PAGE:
U of M study shows promoting self-weighing in teens is not helpful to weight management

December 05, 2006

Teenage girls who weigh themselves frequently are more likely to binge eat and participate in unhealthy weight control behaviors in the future, according to new research from the University of Minnesota School of Public Health.

A study published in the December 2006 issue of the Journal of Adolescent Health found frequent self-weighing in teenage females did not help with better weight management and predicted increased rates of binge eating and other unhealthy weight control behaviors, such as skipping meals, smoking, taking diet pills, using laxatives, and vomiting.

"As a society, so much attention is given to weight and staying within a specific number range to maintain a healthy lifestyle," said Dianne Neumark-Sztainer, Ph.D., M.P.H., R.D., lead author and professor of epidemiology at the University of Minnesota School of Public Health. "This study shows that encouraging teens to focus on weight as a number is not helpful, and in fact, could be harmful."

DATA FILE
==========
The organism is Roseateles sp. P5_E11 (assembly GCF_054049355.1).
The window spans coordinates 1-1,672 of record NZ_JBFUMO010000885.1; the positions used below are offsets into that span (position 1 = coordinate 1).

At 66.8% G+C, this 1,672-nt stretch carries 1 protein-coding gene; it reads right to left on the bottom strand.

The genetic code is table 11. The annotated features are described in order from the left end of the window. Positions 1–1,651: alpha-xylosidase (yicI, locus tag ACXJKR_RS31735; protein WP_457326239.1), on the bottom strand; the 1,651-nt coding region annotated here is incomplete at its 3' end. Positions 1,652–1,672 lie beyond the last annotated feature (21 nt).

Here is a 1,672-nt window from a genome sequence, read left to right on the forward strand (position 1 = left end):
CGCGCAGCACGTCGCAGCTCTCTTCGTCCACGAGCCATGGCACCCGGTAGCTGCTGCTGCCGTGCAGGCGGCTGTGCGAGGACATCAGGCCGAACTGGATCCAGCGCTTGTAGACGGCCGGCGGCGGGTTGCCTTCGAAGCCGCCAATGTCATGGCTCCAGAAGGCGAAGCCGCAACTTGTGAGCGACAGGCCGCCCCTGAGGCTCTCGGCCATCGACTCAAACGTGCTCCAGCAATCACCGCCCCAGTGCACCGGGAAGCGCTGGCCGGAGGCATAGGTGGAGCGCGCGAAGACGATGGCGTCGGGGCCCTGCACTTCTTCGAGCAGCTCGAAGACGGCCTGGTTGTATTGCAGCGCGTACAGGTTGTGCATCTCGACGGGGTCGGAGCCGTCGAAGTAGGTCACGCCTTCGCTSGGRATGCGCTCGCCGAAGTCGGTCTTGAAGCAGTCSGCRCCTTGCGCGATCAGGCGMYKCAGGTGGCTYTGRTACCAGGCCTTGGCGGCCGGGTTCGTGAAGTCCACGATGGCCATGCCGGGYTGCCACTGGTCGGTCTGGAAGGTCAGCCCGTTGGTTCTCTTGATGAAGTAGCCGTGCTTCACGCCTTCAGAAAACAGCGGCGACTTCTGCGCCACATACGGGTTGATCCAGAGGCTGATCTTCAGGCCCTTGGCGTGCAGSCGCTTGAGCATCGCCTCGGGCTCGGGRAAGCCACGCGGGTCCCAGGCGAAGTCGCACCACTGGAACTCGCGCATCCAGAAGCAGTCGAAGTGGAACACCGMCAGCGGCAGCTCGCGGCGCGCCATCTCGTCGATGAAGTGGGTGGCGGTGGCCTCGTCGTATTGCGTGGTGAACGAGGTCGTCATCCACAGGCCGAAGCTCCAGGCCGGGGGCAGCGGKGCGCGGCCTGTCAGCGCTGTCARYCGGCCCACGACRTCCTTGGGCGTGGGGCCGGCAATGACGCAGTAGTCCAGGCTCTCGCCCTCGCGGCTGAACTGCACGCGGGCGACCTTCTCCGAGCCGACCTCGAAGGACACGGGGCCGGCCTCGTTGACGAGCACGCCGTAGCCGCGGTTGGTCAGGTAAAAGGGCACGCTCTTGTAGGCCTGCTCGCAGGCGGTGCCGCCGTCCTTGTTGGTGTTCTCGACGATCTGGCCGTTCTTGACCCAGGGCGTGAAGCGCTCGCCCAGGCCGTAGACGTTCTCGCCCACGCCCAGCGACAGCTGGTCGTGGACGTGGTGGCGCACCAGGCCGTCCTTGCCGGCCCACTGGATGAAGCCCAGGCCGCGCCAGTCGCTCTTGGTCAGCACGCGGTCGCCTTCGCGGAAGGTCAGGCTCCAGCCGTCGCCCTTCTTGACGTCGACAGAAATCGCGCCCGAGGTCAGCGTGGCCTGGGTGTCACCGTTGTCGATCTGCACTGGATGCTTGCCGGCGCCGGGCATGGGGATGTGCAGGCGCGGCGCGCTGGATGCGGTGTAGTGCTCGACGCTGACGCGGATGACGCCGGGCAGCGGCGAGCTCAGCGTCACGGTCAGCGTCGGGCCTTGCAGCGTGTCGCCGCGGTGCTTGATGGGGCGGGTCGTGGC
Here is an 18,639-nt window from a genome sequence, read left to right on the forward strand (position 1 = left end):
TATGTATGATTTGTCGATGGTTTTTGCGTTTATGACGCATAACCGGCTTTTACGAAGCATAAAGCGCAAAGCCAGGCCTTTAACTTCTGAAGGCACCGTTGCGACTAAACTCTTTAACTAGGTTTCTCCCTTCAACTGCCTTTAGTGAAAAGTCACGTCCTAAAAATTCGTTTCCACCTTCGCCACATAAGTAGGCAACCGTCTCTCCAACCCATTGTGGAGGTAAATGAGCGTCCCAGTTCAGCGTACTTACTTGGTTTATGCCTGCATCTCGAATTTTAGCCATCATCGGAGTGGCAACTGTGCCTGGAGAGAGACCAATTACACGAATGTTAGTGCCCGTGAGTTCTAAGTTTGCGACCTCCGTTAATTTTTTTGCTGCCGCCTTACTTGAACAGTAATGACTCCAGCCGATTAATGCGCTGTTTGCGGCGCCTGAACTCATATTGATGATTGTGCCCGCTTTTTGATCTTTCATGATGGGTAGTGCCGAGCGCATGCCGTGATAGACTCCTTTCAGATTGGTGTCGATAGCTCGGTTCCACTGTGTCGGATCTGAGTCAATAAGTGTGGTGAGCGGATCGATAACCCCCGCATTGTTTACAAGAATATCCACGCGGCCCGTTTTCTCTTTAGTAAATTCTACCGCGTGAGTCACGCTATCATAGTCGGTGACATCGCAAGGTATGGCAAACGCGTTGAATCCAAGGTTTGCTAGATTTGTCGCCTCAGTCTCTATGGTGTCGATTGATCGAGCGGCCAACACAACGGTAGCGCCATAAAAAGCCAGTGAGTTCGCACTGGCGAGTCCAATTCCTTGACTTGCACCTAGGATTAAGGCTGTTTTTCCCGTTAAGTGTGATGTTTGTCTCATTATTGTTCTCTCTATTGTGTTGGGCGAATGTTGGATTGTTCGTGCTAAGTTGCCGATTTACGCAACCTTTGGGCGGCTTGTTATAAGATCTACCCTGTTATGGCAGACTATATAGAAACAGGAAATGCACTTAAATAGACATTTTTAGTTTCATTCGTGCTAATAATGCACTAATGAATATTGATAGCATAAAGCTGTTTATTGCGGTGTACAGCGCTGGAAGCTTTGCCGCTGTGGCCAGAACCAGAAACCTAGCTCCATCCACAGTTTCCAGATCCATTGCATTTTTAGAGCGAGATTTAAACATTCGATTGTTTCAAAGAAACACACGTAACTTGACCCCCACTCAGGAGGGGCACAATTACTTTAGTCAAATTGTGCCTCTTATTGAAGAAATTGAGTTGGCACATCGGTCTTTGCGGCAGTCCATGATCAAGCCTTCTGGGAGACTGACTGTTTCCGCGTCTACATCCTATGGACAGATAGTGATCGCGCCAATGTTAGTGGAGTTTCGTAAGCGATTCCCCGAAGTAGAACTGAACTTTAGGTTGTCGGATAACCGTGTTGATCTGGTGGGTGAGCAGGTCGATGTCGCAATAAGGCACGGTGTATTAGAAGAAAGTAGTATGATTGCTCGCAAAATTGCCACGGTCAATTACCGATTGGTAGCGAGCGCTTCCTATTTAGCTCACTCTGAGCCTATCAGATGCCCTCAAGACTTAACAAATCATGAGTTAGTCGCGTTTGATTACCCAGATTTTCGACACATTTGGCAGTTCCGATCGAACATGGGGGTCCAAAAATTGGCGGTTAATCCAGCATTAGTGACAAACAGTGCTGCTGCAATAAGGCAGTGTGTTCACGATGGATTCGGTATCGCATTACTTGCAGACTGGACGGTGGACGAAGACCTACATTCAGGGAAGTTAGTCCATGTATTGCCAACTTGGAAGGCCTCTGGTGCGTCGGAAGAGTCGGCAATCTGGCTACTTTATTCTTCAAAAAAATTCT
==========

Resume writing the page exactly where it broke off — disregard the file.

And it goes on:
Researchers conducted a longitudinal study of more than 2,000 adolescents to examine changes in eating patterns and weight status over five years. Subjects completed two Project EAT: Eating Among Teens surveys - one in 1999 and one in 2004 - to determine if those who reported frequent self-weighing were at an increased risk for obesity and eating disorders.

The study found the average weight gain during a five-year period was nearly twice as high among teenage girls who reported weighing themselves frequently. Self-weighing also predicted increased rates of binge eating, smoking, vomiting, and skipping meals. This led researchers to conclude that strategies which focus on behavioral change, rather than weight, may be more helpful for teens.

"We should tread cautiously before recommending that teens weigh themselves frequently when trying to manage weight," said Neumark-Sztainer, who is also the author of the book, I'm, Like, So Fat!: Helping Your Teen Make Healthy Choices About Eating and Exercise in a Weight Obsessed World. "Self-weighing may be helpful to adults, but in adolescents it may not be the best option," she said.